Posted on November 2, 2010
Filed Under programming | Comments Off on Software Engineering Radio Interview with Kent Beck
I often randomly stumble across podcasts and try a few episodes out. I just did that with Software Engineering Radio, mainly to hear this interview with Kent Beck. He is the person behind JUnit. In my job I try to to test driven development wherever possible (given that I work on a system with many many moving parts.) We have a unit test framework for our C code and if any problem can be reduced to a failing unit test case, that is always where I want to start. I’ve gotten to the point that in those cases where it just isn’t feasible, working without that test coverage makes me itchy and nervous.
There is a second order effect to all this that sometimes gets lost in the shuffle. When it is part of the culture of a team to always unit test their code, outside of the value of the testing itself if forces the code to be written in a testable manner. You tend to not have gigantic functions with many effects because those just aren’t testable. The same aspects that make it unit testable also make it more understandable when new people are brought on board to maintain it, so that is always a long term positive.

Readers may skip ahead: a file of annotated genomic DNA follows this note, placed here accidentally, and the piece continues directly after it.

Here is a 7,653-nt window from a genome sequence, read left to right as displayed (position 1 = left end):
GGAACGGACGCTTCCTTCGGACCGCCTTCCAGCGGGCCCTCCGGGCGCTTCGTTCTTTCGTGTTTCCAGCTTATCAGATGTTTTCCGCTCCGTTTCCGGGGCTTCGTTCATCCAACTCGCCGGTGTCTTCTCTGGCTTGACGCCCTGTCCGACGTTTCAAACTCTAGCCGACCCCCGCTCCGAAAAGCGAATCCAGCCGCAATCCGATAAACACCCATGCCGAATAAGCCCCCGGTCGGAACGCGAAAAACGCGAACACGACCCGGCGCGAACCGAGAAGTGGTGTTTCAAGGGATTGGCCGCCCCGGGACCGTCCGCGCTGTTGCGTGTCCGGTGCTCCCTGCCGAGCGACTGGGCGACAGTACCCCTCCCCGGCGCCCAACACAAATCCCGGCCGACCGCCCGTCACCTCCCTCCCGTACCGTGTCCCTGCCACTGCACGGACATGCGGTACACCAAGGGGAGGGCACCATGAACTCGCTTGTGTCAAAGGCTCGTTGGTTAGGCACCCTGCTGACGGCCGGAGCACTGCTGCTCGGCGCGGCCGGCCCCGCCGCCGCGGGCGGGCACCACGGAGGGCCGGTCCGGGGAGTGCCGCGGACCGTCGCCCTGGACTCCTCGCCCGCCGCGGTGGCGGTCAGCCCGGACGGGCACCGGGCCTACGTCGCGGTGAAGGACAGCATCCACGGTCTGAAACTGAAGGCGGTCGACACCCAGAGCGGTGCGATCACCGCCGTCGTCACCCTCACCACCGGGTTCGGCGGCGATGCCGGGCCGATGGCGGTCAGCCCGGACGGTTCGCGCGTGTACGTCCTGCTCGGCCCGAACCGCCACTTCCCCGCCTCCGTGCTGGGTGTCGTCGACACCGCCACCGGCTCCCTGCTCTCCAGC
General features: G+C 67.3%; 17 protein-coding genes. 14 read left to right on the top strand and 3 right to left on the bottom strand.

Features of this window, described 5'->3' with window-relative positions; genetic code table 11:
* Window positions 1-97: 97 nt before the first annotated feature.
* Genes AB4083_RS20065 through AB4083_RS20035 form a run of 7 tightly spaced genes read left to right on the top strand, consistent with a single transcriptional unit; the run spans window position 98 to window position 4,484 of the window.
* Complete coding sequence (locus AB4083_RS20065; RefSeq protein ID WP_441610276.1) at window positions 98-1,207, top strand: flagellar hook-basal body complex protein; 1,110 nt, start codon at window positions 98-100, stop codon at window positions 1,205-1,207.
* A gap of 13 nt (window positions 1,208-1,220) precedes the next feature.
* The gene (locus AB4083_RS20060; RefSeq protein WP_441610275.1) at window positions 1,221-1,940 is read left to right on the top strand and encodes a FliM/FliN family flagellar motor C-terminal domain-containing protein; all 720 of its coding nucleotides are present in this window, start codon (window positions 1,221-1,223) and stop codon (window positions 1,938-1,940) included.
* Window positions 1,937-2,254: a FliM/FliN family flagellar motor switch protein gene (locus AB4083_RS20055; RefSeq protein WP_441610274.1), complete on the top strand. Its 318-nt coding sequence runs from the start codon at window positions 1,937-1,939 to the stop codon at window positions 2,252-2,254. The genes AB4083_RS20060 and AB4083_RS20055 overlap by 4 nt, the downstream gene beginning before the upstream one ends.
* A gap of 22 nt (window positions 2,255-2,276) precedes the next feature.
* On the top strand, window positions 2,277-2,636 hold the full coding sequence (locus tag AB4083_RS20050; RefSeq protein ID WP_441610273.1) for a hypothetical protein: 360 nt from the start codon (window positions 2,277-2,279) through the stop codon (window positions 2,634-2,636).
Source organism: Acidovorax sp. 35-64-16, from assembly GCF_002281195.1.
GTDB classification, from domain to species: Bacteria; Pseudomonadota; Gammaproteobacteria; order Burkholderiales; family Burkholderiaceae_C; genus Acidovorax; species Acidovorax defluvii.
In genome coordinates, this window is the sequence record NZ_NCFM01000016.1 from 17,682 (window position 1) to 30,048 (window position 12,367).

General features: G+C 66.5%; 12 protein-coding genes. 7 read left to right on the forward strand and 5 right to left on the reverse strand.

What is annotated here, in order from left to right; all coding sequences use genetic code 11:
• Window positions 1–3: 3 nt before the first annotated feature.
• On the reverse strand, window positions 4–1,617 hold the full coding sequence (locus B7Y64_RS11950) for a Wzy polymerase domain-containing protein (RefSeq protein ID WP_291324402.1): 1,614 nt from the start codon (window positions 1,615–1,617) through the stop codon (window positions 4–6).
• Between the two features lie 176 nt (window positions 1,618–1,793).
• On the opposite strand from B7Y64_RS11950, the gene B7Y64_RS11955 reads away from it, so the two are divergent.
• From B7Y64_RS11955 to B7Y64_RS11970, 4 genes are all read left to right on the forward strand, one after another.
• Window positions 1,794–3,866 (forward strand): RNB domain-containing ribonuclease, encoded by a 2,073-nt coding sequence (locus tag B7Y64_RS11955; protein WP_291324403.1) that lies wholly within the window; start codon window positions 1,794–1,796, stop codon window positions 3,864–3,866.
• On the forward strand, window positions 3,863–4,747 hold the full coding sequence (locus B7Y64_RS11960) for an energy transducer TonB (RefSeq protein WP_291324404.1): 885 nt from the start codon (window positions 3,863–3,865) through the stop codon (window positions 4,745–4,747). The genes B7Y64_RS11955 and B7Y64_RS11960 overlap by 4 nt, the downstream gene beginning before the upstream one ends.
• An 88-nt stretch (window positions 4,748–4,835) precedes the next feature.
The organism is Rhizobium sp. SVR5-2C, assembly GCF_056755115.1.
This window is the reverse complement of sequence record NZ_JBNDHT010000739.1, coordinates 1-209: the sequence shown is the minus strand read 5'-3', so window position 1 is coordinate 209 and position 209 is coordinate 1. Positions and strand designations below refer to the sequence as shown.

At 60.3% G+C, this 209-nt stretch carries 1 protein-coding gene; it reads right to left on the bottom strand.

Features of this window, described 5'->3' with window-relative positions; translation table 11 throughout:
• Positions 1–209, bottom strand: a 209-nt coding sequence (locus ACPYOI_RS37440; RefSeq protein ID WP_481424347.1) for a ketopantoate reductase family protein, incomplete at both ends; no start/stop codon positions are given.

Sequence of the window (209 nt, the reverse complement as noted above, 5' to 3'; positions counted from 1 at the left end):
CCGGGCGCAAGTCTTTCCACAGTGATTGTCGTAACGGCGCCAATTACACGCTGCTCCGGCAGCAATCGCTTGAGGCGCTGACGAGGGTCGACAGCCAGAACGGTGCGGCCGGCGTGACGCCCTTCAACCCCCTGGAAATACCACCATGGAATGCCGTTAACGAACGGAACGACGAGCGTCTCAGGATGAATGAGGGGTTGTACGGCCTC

It’s been over 4 years now since I wrote Java code on a daily basis, so my understanding of the state of that art is slowly atrophying. One part of the interview I found really interesting was when Beck talked about JUnit Max. I had never previously heard of it, but it is an Eclipse plugin for doing continuous unit testing in the background as you work, in the same way Eclipse is always compiling after every change. There are some interesting heuristics in it, such as more recent tests run first as well as tests that have failed most recently. The idea is to put any failures in front of the developer as quickly after saving a code file as possible, so by guestimating which ones have a higher probability of failure, JUnit Max tries to get to that point faster. Also interesting is that it is not free, but $100/year for a license. This seems like a very good way to monetize open source. JUnit itself is free, and Beck et all have given it to the work for free. This value added enhancement which is primarily of value to those whose time is money (high rate consultants or high wage employees) is not free, but also priced such that practically any organization is going to see a payback quickly. The guy has saved the development world billions of dollars by allowing them to find bugs earlier, it makes sense to kick him $100/license for saving you a little more time if you need it. Everyone is a winner.